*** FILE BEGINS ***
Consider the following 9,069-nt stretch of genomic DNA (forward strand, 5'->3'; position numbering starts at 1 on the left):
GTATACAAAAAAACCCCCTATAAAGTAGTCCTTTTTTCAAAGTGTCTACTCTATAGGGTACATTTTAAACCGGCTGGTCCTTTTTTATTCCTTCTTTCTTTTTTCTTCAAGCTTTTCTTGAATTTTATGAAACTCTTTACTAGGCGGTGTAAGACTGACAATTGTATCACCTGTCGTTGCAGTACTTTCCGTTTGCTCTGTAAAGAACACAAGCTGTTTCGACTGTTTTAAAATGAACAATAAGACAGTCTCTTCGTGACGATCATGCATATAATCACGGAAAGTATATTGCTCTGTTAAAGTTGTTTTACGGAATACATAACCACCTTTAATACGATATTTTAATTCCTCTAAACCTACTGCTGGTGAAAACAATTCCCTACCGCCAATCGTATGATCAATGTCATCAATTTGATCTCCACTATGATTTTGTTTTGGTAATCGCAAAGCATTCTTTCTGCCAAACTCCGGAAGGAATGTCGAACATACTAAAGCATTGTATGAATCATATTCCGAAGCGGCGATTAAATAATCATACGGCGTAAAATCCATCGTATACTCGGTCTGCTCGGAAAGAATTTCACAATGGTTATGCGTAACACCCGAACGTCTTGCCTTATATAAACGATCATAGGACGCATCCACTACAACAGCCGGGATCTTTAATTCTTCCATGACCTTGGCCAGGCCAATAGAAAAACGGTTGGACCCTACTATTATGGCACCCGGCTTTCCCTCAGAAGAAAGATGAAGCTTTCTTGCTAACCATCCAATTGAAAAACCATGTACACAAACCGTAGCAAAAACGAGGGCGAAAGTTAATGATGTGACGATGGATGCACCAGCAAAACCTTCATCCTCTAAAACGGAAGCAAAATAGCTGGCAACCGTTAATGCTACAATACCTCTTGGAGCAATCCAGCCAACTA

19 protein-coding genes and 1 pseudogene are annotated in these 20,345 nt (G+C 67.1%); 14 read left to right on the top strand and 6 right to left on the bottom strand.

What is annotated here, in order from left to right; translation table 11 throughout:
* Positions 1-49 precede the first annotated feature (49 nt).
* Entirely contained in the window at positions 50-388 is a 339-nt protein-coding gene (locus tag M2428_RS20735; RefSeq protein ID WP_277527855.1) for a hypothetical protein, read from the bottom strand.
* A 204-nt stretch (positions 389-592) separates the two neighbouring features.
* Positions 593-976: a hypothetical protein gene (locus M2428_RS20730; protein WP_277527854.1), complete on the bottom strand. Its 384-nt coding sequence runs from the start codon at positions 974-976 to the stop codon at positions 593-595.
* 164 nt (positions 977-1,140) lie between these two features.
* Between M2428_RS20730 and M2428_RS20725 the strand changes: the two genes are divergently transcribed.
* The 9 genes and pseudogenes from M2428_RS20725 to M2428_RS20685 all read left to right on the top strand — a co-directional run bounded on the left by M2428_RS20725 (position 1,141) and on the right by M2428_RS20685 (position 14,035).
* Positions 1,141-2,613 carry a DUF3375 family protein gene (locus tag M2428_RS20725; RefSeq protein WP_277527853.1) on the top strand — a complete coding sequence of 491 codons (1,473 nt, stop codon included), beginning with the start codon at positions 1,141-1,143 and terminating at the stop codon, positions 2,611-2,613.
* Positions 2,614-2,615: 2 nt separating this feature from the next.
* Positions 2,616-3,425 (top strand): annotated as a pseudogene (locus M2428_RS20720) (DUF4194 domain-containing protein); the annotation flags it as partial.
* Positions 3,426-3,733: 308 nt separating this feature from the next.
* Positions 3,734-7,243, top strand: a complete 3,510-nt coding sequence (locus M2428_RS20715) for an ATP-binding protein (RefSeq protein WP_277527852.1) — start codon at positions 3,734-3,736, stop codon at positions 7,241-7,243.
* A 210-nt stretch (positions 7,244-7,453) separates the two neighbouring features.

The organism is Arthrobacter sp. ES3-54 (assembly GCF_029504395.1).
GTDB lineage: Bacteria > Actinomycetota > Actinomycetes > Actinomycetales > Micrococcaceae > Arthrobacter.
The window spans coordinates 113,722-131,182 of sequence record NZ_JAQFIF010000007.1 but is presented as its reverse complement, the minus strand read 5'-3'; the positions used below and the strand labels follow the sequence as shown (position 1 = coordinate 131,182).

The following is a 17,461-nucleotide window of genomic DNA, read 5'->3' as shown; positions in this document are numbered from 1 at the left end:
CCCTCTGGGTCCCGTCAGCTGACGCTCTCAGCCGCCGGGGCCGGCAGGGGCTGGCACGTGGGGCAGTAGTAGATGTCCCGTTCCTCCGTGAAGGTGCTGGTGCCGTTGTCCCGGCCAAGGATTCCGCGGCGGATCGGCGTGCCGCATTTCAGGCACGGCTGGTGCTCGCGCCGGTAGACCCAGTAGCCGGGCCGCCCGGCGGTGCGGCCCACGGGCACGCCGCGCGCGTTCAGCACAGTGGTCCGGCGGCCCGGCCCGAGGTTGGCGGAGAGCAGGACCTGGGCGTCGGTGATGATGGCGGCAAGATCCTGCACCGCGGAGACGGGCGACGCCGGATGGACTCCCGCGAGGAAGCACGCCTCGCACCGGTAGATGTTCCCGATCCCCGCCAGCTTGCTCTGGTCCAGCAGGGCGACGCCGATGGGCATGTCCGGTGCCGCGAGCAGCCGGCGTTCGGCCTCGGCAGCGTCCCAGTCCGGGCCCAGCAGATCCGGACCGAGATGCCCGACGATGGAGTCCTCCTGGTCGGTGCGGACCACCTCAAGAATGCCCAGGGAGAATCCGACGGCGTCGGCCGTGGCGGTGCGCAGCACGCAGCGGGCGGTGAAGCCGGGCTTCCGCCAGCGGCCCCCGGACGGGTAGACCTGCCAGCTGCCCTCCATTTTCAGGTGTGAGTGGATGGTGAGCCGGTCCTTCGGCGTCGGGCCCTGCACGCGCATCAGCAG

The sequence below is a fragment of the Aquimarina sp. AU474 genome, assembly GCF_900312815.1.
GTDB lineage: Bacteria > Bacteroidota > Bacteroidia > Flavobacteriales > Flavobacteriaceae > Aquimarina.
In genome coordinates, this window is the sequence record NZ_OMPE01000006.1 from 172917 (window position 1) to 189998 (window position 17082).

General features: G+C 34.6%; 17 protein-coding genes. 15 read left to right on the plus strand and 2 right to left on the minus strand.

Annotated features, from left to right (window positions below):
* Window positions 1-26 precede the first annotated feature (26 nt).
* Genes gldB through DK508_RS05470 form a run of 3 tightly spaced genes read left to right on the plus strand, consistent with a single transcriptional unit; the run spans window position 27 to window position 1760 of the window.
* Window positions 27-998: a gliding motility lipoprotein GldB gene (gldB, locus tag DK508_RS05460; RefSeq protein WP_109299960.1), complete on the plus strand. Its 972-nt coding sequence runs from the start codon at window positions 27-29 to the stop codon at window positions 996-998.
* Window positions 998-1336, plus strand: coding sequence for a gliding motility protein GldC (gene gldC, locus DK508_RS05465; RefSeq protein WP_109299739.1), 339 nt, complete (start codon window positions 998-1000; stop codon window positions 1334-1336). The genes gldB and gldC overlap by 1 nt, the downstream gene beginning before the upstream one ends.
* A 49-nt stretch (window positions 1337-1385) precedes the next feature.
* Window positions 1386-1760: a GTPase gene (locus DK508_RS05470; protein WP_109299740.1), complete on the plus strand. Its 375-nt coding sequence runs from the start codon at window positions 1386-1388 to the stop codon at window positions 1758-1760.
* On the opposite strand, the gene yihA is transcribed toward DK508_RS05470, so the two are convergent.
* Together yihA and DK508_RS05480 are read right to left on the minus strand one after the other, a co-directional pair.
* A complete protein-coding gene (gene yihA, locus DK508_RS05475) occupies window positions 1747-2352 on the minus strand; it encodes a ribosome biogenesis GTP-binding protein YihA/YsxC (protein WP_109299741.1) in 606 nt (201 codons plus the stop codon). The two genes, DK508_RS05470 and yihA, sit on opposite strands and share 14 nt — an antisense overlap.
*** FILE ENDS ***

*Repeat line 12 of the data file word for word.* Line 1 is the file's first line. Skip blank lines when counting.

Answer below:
* Positions 1,141-2,613 carry a DUF3375 family protein gene (locus tag M2428_RS20725; RefSeq protein WP_277527853.1) on the top strand — a complete coding sequence of 491 codons (1,473 nt, stop codon included), beginning with the start codon at positions 1,141-1,143 and terminating at the stop codon, positions 2,611-2,613.